To start, I really enjoyed how Cantero took the characters that we are oh so familiar with and gave them some serious issues, issues that would make perfect sense for a bunch of kids who chased after criminals. Meet the Blyton Summer Detective Club: Kerri (Velma) was an incredibly smart girl, a genius, but has ended up an alcoholic tending bar. Andy (I think she’s supposed to be a inverted Daphne? She doesn’t really fit) was the tomboy of the group, who went on to get military training but is now on the run from the law. Nate (Shaggy) was the geeky and carefree one, but has voluntarily committed himself to Arkham Asylum (of Lovecraftian fame, not “Batman”)… Mainly because he keeps seeing Peter (Fred), who died of a drug overdose a few years prior. Throw in Tim (Scooby-Doo), the canine descendant of their original group, and there you have it. I liked how Cantero explored the damages that their friendship and group wrought upon them. Seeing all of these broken people try to come back together to fight the one case they didn’t quite solve was bittersweet and heavy, and I really appreciated that Cantero explored how a scenario like this may go. Kerri and Andy have a deep bond, stemming from childhood when Andy was almost in love with Kerri, and seeing them reconnect is very sweet, even if it feels like doom could come for them at any time. Nate’s struggle with his mental illness is also very revealing, though at times you are kind of wondering if maybe Peter’s ghost really is with him. After all, if monsters are real, why not this? They all need each other as much as they wish they didn’t, and that was both lovely and tragic because at the heart of it they are all survivors of a terrible trauma, and they need to confront it before they can move on with their lives. Cantero does a great job of reminding us that they were kids when this terrible stuff happened to them, and that sometimes you can’t just walk away and that’s the end of the story. Sometimes it’s not just a kook in a mask.
I also really liked that Cantero has taken the ol’ chesnut that is Lovecraft and has applied it to this kind of story. Given that the original “Scooby-Doo” always ended with the villain being a plain old person in a mask, for them to be facing actual monsters and magic is SUPER fun, and at times genuinely creepy. From lake monsters that decompose at an alarming rate to mysterious books and words in an attic, Cantero has really taken the inter-dimensional horror theme and given it a fun little spin here. It’s meta as well as creepy and weird, and it’s just different enough that I wasn’t feeling like he was trying too hard to make two different themes fit together. He also did a good job of retaining the plausible explanation theme, as while a guy in a mask isn’t a solution, there are other natural disasters that pose just as much risk to these people as the supernatural creatures. That isn’t to say that this book is just doom and gloom and a Nolan-like take on “Scooby-Doo”. As a matter of fact, this is not only kind of sad, at times it’s a VERY funny book. The snide and sarcastic banter between the characters had me in stitches, as well as the occasional insight into Tim’s doggie mind (his love for a toy penguin, for example, is delightfully whimsical when it’s from his POV).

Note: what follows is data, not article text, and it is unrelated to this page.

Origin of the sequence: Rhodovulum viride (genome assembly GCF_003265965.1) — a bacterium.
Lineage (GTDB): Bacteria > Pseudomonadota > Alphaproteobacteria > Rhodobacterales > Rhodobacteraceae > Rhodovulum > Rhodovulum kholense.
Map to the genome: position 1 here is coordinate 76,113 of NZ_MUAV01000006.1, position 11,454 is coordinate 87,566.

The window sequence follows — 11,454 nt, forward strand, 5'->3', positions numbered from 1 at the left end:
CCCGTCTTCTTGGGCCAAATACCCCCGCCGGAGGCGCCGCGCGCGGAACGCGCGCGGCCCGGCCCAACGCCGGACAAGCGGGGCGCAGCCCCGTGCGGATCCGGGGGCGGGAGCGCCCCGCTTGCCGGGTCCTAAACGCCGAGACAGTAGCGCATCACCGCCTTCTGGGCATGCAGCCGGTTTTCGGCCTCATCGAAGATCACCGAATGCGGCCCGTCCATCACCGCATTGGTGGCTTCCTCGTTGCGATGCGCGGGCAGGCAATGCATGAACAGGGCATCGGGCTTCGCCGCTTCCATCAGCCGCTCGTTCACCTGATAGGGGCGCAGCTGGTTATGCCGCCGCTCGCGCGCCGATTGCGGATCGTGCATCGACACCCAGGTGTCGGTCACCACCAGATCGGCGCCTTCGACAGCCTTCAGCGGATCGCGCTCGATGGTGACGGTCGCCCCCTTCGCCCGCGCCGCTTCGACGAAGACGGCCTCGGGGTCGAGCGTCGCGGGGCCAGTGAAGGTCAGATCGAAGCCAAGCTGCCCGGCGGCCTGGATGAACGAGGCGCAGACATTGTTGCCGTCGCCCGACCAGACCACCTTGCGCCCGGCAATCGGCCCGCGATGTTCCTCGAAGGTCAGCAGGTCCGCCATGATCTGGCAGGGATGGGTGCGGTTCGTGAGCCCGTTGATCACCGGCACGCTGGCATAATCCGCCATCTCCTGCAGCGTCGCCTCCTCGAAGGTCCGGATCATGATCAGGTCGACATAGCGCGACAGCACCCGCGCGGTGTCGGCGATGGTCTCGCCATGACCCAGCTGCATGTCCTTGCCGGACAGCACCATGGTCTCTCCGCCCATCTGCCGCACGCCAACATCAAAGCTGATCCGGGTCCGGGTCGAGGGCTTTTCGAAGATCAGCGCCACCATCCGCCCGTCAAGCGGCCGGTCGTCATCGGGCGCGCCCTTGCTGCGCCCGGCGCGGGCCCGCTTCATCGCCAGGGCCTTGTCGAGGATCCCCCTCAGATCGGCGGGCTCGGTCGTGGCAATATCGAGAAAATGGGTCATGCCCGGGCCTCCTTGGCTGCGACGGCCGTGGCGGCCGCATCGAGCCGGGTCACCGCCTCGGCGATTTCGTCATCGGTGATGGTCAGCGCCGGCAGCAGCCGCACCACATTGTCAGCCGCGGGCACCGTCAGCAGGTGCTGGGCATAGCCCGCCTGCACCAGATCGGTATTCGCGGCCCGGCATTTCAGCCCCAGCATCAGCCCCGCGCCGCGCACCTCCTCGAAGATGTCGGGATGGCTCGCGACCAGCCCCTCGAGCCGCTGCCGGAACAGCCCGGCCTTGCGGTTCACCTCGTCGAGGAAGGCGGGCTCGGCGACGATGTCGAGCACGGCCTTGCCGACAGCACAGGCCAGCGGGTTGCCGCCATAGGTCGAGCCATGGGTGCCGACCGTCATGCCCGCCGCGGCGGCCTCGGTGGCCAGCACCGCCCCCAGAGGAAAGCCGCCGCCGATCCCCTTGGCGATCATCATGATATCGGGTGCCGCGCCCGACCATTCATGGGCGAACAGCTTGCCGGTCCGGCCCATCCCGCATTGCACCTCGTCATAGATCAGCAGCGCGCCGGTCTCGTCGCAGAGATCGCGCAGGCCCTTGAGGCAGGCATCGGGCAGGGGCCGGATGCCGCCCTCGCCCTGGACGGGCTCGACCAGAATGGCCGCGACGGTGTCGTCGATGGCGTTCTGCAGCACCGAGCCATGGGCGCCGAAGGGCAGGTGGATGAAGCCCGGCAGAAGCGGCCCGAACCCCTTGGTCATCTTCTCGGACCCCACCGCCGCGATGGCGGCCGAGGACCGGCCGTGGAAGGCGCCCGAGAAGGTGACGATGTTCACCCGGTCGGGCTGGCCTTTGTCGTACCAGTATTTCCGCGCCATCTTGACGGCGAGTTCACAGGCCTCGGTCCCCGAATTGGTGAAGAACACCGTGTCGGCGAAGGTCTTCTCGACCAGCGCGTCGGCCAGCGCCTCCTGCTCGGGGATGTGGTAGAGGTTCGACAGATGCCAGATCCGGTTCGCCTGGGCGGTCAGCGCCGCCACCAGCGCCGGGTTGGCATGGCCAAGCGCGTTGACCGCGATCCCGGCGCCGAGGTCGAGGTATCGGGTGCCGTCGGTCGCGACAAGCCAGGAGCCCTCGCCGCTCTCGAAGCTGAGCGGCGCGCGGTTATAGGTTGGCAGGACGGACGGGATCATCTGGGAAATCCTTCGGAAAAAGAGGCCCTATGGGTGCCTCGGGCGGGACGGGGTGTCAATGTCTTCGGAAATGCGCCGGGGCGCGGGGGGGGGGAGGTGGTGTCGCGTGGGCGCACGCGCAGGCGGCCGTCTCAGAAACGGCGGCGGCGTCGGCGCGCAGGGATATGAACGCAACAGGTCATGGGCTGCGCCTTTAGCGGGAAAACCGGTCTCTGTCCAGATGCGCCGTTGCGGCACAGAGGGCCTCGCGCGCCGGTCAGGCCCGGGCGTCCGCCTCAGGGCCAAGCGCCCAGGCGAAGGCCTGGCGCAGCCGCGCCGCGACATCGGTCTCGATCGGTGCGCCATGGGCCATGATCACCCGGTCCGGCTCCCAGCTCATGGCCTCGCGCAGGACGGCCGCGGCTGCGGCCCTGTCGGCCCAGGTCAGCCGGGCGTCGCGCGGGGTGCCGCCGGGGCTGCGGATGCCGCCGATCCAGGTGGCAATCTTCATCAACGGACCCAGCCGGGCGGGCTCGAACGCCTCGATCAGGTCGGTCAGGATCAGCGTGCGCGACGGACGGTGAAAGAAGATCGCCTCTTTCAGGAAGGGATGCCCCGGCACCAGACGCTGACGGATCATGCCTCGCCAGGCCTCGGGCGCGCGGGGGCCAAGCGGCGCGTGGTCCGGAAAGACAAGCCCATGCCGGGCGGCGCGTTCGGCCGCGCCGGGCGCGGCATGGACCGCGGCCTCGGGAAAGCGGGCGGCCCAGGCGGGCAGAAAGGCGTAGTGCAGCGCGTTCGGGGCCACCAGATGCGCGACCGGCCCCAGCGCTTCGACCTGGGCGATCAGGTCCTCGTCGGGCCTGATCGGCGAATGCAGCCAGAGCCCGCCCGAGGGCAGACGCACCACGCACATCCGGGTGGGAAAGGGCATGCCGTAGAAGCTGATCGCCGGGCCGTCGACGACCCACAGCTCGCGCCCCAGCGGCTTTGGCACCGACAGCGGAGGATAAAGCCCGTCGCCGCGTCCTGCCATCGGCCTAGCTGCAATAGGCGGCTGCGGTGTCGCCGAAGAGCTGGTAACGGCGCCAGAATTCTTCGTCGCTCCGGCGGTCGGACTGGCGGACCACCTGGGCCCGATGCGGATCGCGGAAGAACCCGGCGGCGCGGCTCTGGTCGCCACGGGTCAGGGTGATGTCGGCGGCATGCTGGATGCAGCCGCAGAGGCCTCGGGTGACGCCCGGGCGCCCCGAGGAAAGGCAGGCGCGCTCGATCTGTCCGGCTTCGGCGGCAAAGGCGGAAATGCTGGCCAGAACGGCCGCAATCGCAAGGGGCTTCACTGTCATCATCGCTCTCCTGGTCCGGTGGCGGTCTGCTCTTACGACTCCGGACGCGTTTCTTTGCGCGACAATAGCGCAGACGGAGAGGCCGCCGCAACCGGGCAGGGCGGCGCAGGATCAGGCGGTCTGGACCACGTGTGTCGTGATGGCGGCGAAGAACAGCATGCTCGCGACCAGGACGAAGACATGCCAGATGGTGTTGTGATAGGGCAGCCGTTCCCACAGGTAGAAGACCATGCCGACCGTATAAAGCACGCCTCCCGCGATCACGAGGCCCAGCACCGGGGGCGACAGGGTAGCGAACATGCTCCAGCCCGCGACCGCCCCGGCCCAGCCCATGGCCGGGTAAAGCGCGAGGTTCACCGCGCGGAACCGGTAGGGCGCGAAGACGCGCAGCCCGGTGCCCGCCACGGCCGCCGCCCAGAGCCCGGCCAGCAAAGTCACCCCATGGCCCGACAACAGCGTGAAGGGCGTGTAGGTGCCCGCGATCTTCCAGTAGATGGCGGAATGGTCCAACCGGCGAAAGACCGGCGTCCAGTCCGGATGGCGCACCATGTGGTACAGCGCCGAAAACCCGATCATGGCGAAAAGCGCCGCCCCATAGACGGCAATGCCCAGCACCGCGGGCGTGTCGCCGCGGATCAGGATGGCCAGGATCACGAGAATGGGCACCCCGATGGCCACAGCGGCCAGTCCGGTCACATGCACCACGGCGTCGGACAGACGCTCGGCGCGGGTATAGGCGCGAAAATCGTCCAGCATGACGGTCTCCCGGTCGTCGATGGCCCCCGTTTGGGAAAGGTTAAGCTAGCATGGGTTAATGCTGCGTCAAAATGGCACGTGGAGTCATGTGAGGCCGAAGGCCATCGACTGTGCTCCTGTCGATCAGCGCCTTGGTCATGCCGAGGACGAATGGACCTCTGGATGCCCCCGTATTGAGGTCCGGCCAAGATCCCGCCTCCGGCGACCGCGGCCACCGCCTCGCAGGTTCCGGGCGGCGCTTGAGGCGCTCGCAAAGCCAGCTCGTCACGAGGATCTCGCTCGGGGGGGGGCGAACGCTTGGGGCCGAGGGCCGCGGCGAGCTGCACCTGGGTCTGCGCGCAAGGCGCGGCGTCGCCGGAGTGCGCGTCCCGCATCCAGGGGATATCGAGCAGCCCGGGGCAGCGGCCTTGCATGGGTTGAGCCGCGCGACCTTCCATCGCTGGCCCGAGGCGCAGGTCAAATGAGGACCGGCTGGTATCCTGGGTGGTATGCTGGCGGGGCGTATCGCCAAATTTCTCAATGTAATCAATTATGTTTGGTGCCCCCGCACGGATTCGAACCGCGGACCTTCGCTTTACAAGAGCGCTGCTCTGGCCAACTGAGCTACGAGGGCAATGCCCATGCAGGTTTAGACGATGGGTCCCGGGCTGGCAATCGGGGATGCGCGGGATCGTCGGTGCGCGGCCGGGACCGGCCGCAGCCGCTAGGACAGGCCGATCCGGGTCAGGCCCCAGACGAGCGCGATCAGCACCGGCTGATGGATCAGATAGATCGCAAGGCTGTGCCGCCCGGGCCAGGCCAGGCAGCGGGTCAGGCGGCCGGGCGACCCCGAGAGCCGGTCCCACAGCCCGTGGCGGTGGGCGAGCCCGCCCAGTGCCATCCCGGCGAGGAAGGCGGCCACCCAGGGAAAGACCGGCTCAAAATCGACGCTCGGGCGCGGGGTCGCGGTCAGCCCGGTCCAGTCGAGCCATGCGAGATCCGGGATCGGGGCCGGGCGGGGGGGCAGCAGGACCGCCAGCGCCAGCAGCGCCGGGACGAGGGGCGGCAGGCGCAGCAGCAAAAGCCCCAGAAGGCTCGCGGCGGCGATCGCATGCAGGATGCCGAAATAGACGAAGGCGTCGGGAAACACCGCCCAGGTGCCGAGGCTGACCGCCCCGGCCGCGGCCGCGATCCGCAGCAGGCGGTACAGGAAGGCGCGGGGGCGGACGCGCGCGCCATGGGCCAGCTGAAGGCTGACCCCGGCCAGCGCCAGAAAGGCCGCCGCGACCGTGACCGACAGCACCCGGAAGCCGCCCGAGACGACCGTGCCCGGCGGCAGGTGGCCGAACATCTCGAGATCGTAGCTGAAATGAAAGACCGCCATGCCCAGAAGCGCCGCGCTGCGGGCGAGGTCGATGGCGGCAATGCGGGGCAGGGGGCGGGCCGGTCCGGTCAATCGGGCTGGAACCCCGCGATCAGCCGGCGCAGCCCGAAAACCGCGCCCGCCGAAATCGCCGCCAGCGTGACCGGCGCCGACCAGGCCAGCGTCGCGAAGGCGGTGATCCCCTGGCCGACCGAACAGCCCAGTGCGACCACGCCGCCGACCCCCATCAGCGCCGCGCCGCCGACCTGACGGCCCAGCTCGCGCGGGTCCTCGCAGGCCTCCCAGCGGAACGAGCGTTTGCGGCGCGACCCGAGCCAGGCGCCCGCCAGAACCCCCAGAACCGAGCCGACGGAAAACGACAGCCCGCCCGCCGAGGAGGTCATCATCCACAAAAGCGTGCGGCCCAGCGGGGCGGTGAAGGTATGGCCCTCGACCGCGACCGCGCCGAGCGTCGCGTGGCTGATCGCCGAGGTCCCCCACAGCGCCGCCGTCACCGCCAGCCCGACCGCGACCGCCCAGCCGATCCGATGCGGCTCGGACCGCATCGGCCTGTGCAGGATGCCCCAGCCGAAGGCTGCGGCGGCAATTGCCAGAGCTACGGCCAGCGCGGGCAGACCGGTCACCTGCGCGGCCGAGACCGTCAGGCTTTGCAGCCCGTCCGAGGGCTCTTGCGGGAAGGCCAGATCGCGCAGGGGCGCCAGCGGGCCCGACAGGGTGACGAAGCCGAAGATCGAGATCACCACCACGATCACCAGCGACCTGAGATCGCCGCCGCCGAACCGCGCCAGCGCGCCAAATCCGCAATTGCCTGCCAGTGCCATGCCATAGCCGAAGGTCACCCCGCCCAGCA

That isn’t to say that it was a perfect book. I will admit that I had a hard time with some of the stylistic choices, as it could jump from a novel narrative to a playwright’s dialog in the same scene, even the same breath. I found it to be a bit distracting, but it was never so jarring that I had to stop. I also do kind of question some of the influences that Cantero took from, specifically that sometimes it felt like he was kind of appropriating some indigenous legends, even if he put his own spin on them in the end. It kind of treaded the line, and while I don’t think that he ever really crossed it, I’m no expert. I would probably have to do more research and get other people’s opinions on the matter.
Overall, I really liked “Meddling Kids” and think that it’s both super fun and super creative. I also liked how it took the familiar tropes of a beloved series and spun them on their head.
Rating 8: Both a nostalgic send up and solid adventure/horror story, “Meddling Kids” brings some real world insight and consequences to a group of former teen detectives with heart and scares.